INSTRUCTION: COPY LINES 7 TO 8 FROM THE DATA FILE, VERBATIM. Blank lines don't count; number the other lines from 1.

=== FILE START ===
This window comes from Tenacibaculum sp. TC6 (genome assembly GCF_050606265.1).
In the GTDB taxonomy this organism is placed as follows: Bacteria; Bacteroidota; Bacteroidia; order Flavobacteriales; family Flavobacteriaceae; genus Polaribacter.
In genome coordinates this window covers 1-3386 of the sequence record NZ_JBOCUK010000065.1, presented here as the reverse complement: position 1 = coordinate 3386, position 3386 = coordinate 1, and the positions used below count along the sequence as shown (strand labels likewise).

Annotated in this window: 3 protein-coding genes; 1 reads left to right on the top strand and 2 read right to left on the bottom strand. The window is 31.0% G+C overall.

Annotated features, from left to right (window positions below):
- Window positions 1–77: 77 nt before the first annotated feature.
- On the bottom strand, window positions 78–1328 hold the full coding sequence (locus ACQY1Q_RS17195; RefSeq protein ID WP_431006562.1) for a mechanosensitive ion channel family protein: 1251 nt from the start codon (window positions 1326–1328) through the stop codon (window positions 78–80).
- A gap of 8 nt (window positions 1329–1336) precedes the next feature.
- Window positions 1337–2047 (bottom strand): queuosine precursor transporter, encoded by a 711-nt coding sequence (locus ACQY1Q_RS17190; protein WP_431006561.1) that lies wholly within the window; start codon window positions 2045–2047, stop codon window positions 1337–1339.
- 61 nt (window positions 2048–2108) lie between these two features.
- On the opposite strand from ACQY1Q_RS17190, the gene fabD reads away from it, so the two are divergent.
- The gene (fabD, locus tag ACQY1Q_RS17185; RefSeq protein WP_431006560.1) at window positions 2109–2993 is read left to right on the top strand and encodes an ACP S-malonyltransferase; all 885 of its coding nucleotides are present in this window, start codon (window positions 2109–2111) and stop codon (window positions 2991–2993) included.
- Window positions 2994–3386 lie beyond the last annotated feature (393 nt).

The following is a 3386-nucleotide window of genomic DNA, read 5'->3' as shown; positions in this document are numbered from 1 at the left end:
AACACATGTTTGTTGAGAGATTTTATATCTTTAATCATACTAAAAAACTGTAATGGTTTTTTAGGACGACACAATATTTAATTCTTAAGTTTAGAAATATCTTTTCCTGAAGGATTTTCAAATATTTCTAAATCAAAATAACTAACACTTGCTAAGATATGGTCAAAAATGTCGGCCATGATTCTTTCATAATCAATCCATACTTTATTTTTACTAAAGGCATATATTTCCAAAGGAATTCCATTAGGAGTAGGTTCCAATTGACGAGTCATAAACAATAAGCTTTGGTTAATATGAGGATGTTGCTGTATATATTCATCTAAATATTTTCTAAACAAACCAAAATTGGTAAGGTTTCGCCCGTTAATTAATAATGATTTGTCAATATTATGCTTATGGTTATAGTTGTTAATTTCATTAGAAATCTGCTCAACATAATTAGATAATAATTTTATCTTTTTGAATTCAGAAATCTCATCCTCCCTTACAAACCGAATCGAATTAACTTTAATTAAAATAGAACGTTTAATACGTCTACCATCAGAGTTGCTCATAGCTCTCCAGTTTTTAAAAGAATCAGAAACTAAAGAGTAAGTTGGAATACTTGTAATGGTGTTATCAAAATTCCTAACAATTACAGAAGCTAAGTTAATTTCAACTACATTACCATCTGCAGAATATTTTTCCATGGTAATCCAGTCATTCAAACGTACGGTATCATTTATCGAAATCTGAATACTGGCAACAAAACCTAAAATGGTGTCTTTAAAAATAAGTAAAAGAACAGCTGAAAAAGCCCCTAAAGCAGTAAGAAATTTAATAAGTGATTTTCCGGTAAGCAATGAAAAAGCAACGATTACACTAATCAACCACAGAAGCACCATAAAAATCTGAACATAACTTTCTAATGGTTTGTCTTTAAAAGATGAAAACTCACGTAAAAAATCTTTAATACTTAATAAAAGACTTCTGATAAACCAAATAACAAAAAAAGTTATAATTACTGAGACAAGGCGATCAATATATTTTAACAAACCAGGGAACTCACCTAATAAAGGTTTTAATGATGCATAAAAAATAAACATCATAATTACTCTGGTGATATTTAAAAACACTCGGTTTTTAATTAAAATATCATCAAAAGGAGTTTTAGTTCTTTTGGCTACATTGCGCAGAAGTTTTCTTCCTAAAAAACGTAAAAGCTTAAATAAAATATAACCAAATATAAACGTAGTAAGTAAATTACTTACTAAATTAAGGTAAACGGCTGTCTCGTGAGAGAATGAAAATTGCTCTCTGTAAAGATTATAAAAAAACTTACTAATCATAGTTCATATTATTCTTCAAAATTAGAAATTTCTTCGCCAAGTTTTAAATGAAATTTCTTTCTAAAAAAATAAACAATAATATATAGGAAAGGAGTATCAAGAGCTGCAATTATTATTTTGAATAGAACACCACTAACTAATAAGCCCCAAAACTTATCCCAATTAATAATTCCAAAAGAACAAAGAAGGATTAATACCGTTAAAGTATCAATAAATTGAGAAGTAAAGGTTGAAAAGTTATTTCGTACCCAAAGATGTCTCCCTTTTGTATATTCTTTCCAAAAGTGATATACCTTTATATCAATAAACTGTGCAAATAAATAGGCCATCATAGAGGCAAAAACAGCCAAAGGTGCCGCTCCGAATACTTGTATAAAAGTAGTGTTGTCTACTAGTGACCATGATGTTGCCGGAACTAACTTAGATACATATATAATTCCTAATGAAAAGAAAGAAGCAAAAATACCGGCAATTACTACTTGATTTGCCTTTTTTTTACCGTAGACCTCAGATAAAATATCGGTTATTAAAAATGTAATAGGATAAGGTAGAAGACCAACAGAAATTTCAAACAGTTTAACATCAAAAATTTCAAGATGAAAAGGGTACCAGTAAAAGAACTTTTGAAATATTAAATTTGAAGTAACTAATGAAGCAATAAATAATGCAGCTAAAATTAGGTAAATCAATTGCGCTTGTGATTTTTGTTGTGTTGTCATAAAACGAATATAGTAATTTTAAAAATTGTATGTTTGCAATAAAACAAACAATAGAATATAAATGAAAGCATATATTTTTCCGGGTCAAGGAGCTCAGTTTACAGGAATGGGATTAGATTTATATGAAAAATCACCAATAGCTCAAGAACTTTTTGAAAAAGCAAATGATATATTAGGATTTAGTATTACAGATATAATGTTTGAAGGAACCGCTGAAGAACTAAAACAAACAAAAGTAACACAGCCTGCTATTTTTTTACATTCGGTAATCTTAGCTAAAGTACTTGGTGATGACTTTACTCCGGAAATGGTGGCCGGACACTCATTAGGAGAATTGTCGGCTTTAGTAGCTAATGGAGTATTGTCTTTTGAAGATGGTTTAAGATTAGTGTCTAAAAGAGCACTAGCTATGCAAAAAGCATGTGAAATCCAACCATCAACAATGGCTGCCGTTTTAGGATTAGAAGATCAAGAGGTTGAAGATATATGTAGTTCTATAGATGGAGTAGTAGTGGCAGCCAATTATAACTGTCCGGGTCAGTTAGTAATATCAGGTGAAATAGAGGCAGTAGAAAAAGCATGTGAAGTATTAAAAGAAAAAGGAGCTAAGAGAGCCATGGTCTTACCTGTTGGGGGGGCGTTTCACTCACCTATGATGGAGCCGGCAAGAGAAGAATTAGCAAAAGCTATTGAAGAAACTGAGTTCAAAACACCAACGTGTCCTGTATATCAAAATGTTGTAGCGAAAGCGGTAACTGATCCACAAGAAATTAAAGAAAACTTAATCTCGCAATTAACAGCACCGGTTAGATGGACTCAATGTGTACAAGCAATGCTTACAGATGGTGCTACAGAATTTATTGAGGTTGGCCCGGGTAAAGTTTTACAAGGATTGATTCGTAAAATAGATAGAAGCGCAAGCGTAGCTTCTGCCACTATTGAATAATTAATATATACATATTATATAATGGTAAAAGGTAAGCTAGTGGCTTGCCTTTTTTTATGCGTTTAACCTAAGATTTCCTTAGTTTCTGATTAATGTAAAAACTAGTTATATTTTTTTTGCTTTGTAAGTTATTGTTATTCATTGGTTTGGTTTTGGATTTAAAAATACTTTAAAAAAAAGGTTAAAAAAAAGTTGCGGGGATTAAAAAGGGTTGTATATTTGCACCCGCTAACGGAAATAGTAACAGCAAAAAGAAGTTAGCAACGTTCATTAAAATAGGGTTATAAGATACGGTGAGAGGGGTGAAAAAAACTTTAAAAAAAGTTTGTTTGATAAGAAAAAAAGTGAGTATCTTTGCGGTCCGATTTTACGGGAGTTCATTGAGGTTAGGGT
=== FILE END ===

- On the bottom strand, window positions 78–1328 hold the full coding sequence (locus ACQY1Q_RS17195; RefSeq protein ID WP_431006562.1) for a mechanosensitive ion channel family protein: 1251 nt from the start codon (window positions 1326–1328) through the stop codon (window positions 78–80).
- A gap of 8 nt (window positions 1329–1336) precedes the next feature.